Coughs and sniffles. Chill breezes and frost-covered lawns. Jack-o’-lanterns and costumed children. Yes, all the signs are here: winter (2022) is coming. As we head into the cold and flu season it’s time for some annual reminders on what we can do to prepare for safe operations throughout.
Colder weather presents several hazards including slippery roads/surfaces, strong winds, and cold temperatures. It is the responsibility of employers to take measures to prevent illnesses, injuries, or fatalities, by controlling hazards in workplaces impacted by the weather.
OSHA and National Oceanic and Atmospheric Administration (NOAA) have, together, produced a public education effort aimed at improving the way people prepare for and respond to severe weather. This campaign is based on the tenets of Plan, Equip, and Train. The effort is designed to help businesses and their workers prepare for winter weather, and to provide information about hazards that workers may face during and after winter storms.
Outdoor work requires proper preparation, especially in severe winter weather conditions. Employers are responsible for providing workers with a workplace free from recognized hazards, including winter weather-related hazards, which can potentially cause death or serious physical harm. Good winter planning considers the ways that employees should be equipped and trained to prepare them for winter.
It is essential that employees are properly equipped to work in winter weather. For instance, operating procedures can be tailored to include clauses for winter weather to prevent system freezing. Systems can be designed with heaters and heat tracing. Employees can be provided with cold weather-rated PPE. These are just a few examples of the many ways to equip the workforce for safe and reliable winter operations.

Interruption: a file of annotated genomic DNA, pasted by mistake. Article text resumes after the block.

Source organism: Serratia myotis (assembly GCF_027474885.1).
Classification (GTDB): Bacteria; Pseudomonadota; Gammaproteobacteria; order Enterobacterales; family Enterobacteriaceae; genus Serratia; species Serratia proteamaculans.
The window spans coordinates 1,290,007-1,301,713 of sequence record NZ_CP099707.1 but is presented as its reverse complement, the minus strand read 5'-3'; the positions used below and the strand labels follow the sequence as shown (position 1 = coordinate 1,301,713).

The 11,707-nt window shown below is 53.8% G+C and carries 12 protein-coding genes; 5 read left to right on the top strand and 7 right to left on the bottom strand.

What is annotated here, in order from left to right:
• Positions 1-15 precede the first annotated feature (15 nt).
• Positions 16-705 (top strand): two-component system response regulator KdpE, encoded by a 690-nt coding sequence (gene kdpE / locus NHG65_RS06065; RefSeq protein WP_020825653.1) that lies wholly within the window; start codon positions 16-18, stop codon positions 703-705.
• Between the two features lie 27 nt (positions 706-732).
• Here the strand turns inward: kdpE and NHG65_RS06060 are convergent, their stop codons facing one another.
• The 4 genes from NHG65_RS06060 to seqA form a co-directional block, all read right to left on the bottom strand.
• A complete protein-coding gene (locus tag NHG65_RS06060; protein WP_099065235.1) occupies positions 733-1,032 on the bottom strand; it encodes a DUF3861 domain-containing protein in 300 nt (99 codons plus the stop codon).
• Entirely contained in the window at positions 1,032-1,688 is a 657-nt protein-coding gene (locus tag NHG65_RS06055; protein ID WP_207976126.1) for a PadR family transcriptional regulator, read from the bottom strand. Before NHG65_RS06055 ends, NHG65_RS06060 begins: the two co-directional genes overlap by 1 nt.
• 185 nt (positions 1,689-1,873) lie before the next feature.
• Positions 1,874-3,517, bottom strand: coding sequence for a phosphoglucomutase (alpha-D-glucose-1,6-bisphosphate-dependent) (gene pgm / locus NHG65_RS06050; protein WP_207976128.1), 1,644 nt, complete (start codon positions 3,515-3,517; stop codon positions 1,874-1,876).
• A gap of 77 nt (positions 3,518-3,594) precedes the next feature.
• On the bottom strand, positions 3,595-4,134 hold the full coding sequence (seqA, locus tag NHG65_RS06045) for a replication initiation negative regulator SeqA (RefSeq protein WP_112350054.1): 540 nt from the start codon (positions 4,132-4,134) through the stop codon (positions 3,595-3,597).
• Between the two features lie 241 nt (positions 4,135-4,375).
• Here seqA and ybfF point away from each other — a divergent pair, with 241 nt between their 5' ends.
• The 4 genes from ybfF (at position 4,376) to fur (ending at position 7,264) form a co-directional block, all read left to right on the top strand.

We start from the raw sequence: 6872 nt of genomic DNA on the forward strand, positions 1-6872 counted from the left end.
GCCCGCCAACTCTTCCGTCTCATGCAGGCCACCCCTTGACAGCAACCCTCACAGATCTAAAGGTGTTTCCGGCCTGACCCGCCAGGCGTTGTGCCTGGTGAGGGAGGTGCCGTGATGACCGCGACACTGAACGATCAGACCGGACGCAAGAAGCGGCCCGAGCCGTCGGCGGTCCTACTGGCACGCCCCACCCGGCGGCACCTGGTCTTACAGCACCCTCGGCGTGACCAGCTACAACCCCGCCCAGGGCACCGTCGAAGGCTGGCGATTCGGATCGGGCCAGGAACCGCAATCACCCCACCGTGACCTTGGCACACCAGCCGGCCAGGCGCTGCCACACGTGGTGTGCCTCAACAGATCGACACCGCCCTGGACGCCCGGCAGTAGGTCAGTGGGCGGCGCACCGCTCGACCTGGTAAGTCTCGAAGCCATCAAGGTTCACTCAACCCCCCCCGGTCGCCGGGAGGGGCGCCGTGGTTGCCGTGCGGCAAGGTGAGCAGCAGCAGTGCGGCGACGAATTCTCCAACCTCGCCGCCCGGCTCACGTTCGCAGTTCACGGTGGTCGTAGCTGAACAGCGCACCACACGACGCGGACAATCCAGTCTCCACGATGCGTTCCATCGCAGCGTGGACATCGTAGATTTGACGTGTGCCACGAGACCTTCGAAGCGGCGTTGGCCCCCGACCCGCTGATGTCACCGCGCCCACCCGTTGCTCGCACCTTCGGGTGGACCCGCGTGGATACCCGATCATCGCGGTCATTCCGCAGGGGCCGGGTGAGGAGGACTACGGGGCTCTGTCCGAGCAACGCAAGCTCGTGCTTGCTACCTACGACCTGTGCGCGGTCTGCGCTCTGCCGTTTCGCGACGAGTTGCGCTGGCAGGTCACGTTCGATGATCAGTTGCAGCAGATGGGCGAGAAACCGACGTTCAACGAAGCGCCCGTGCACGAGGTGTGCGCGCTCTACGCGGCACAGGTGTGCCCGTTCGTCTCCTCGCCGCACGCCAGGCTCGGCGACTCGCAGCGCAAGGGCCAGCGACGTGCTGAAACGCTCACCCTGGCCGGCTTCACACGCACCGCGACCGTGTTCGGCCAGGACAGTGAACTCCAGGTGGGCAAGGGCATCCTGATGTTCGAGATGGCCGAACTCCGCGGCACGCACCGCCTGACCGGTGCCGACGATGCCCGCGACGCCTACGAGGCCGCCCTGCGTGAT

Training on winter safety topics provides employees with the knowledge needed to safely perform their duties during these months. Properly trained employees will be alerted to the dangers that arise when cold weather is present. It is essential that they understand what cold stress is and can recognize its symptoms.
As the snow begins to swirl in, it brings flu season with it. Part of safely preparing for winter safety is to receive the annual flu vaccine. Influenza (flu) vaccines (often called “flu shots”) are vaccines that protect against the four influenza viruses that research indicates will be most common during the upcoming season. Most flu vaccines are “flu shots” given with a needle, usually in the arm, but there also is a nasal spray flu vaccine. The CDC provides a wealth of information regarding the availability, types, and efficacy of annual flu shots.
Flu shots are widely available and are typically offered at low or no cost. A simple Google search will yield results for national pharmacy chains (CVS, Rite Aid, Walgreens, etc.) that serve most localities. Local grocers and health care providers are also resources for obtaining a flu shot.
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